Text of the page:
It is a good start for Mongolia that a vocational education and training project based on partnership has begun with support from Germany, Australia, and Switzerland. Furthermore, initiatives for vocational training in areas such as electricity, construction, plumbing, heating, and ventilation have started in the western and southern provinces. It would be more efficient if this type of training was given through cooperation between the government and businesses.
This system, where vocational training is jointly managed by the government and businesses, is beneficial to both parties. The government does not need to invest in high cost equipment for training, but still prepares a highly skilled workforce. It creates a social group that receives good pay, a stable income, and has strong purchasing power. As a result, customer satisfaction is increased and private businesses have better competitiveness and improved productivity. It expands the tax base for the government.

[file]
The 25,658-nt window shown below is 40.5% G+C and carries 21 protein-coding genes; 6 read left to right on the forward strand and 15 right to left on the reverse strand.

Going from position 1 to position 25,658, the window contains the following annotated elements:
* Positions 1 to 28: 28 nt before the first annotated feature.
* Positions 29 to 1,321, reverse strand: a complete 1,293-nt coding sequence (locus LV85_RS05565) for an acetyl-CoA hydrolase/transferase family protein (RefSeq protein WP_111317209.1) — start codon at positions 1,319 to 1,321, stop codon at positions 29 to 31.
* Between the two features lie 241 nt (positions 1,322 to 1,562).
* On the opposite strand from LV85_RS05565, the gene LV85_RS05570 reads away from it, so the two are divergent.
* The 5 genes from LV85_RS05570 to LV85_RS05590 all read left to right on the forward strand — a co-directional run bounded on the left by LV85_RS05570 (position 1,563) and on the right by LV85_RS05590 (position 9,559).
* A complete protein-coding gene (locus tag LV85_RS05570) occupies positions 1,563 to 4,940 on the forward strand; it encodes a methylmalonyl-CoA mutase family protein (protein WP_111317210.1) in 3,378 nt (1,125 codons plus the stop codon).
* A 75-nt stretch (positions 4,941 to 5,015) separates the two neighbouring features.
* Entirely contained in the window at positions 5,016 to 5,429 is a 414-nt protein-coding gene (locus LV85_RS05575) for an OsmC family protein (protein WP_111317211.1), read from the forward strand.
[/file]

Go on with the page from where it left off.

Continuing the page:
The private sector makes up for its spending on vocational education by improvements in productivity and ensures itself a skilled line of workers. It contributes to strengthening corporate social responsibility and improving the quality of products. It is time that the Mongolian government and the private sector cooperated to manage technical and vocational education.

Trans. by B.AMAR

Short URL: http://ubpost.mongolnews.mn/?p=13851

Posted by on Mar 23 2015. Filed under Opinion. You can follow any responses to this entry through the RSS 2.0. You can skip to the end and leave a response. Pinging is currently not allowed.